03:21 GMT25 September 2020
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    The Story of Anders Breivik

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    When talking about the rise of radicalism in the Western world, Islamic extremists typically come to mind. But the story of Anders Breivik has broken the stereotype.

    In 2011 Norway, which was previously considered one of the safest countries in Europe, became the scene of two mass murders conducted by one man. This man, who was born and raised in a typical Norwegian family and declared himself a “cultural Christian”, cold-bloodedly plotted and staged terroristic attacks that killed 77 people, most of them teenagers.

    On July 22, Breivik planted a bomb outside the government buildings in Oslo. The explosion claimed the lives of 8 people and left 209 injured. Less than two hours after the first attack, Breivik arrived to the island of Utoeya disguised as a policeman and opened fire on a youth camp of the ruling Norwegian Labour Party, killing 69 people. The terrorist surrendered to the police without resistance and confessed to the murders, but expressed no remorse, claiming that the attacks were "atrocious, but necessary" to defeat immigration and multiculturalism. An initial psychiatric analysis ordered by the court concluded Breivik was a paranoid schizophrenic, but a second examination stated that he suffered from a narcissistic personality disorder and was criminally sane. The court sentenced Breivik to the maximum penalty in Norway — 21 years in prison, with a possibility of extension.

    Although Breivik openly expressed his views on social networks and visited the websites of various radical organizations, there was little to indicate that the young man described by friends as quiet, friendly and ordinary, would go on to commit a crime. Breivik was an earnest student and quite successful in business. The turning point seems to have come in his late 20s, when according to the investigators, Breivik became paranoid about the Islamisation of Western Europe. But what puzzled the public most was that having right-wing views and considering himself a knight dedicated to saving Europe from the Islamic takeover, Breivik attacked fellow Norwegians, who had nothing to do with immigrants from Muslim countries.

    The answers were soon discovered in a manifesto written by the extremist under the Anglicised name Andrew Berwick. In this 1,500-page document called “2083: A European Declaration of Independence”, Breivik elaborated on his political and religious beliefs and gave a detailed account of his preparation for the twin attacks. Among other things he claimed that the European Union was a project to create "Eurabia" and demanded the forced deportation of all Muslims from the region. Expressing his fascination with the methods used by al-Qaeda, Breivik basically created a doctrine of Christian terrorism, says Thomas Hegghammer, a senior research fellow at the Norwegian Defense Research Establishment in Oslo.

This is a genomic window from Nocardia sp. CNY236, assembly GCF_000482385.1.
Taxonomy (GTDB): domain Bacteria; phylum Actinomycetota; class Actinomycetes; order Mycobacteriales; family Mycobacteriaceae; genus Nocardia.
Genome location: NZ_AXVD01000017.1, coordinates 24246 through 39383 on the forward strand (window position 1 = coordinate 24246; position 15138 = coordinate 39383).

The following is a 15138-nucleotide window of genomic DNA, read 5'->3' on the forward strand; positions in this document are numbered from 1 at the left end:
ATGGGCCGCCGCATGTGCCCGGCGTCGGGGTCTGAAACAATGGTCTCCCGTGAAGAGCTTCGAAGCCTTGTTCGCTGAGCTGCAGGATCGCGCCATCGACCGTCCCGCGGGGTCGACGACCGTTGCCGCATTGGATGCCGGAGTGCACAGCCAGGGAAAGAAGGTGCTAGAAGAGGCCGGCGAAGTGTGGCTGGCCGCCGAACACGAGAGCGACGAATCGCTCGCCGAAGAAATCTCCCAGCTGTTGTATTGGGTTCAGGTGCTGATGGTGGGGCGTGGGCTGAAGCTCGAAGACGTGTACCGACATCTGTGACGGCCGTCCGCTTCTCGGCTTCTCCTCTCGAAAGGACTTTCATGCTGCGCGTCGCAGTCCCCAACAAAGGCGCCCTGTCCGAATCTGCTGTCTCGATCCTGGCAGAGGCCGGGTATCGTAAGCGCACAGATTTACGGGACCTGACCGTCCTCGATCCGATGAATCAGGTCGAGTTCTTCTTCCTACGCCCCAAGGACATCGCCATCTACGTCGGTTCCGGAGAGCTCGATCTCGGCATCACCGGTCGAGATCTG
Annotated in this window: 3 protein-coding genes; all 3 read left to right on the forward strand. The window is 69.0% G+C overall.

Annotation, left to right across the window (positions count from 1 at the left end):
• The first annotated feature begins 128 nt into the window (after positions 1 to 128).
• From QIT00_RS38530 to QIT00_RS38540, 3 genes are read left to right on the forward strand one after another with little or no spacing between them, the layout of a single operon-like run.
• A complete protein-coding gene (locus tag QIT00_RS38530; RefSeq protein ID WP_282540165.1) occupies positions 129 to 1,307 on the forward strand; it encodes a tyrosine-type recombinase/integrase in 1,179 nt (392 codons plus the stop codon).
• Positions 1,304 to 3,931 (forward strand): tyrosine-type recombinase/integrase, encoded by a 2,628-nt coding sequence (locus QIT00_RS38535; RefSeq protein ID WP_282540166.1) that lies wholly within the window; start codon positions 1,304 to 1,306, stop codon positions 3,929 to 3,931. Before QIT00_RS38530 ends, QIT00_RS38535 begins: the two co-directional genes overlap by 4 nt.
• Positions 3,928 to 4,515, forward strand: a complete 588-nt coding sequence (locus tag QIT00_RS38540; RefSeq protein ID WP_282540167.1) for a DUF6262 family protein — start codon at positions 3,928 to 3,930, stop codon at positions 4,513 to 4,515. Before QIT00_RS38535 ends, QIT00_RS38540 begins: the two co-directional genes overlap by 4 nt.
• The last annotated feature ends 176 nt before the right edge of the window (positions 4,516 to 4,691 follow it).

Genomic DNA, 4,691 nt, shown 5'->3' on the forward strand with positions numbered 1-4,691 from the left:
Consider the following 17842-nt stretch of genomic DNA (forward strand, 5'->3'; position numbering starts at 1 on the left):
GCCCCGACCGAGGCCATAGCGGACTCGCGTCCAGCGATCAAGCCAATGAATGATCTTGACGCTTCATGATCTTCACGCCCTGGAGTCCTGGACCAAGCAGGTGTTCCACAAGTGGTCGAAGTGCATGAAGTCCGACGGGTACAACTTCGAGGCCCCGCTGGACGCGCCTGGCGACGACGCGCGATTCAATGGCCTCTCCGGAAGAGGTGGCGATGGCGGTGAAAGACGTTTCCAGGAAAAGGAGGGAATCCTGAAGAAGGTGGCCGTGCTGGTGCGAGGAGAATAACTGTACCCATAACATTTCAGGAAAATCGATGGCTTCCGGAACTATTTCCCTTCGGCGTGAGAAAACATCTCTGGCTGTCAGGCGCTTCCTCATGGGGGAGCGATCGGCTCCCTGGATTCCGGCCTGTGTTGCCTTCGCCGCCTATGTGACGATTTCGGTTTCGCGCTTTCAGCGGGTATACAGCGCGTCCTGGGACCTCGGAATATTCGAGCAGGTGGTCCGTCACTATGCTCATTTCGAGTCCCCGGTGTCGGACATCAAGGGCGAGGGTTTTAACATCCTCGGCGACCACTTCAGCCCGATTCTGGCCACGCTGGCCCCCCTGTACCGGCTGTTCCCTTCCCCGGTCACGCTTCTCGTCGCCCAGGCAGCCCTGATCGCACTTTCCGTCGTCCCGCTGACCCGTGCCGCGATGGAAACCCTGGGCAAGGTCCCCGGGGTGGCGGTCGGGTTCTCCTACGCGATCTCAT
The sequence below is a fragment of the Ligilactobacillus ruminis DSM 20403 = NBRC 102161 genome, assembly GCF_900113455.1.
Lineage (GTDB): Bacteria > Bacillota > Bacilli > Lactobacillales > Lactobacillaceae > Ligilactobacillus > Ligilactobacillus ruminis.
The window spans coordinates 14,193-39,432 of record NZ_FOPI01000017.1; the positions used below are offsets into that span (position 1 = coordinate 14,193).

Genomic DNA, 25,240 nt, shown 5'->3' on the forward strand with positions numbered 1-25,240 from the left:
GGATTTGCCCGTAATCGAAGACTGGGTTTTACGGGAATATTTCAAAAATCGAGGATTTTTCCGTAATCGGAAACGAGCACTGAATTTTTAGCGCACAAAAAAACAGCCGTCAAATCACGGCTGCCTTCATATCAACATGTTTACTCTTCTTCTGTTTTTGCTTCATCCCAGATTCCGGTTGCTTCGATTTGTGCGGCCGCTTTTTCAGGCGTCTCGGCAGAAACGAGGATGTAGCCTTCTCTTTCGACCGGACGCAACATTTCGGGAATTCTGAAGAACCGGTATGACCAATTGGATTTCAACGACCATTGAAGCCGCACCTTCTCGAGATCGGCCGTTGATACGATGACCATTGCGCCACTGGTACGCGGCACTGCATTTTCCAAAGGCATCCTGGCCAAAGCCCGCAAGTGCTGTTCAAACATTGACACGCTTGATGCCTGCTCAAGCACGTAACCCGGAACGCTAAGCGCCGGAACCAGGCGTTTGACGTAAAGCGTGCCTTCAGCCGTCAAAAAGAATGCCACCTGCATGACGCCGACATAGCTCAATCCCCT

“Mr Breivik’s worldview does not fit squarely into any of the established categories of right-wing ideology, like white supremacism, ultranationalism or Christian fundamentalism. Rather, it reveals a new doctrine of civilisational war that represents the closest thing yet to a Christian version of Al-Qaeda. He wants to expel, not kill, Muslims in Europe, and he does not mind Jews and non-Muslim Asians. Similarly, while Mr Breivik says he is extremely proud of his Odinistic/Norse heritage, he is not a Norwegian nationalist, his declaration of independence applies to all of Europe”. 

    In Norway itself, Breivik's crimes rebounded against the right-wing politicians. Two months after the attacks anti-immigration Progress Party, briefly joined by Breivik, suffered a huge blow in municipal elections. Nevertheless, opinion polls showed that xenophobic populism found more and more supporters among Europeans, who grew increasingly receptive to the notion that Muslim immigration should be curbed or halted. In June 2012, a poll conducted by the British research organization Ipsos MORI, revealed that in seven out of nine EU member states surveyed the majority of the population regarded immigration as having had a negative impact on their country. So in a way, Breivik’s ideas were a distilled representation of a deep cultural crisis on the European continent, says Pepe Egger, head of Western European Forecasting for the UK-based Exclusive Analysis research house.

    "The bizarre thing is that his ideas, as Islamophobic as they are, are almost mainstream in many European countries. The perceived need to defend Europe against 'Islamisation' is not that far removed from what you can find in the opinion pieces in large daily newspapers."

    Even from jail Breivik continues to promote his views and evidently has quite a lot of followers. According to his attorney, the extremist receives numerous inquiries from private individuals and devotes time to writing them back in order to learn how his manifesto is perceived in society. In December 2014, prison authorities revealed that they had seized more than 200 of Breivik’s letters because the correspondence indicated his attempts to establish an extremist organization to be run from behind bars.

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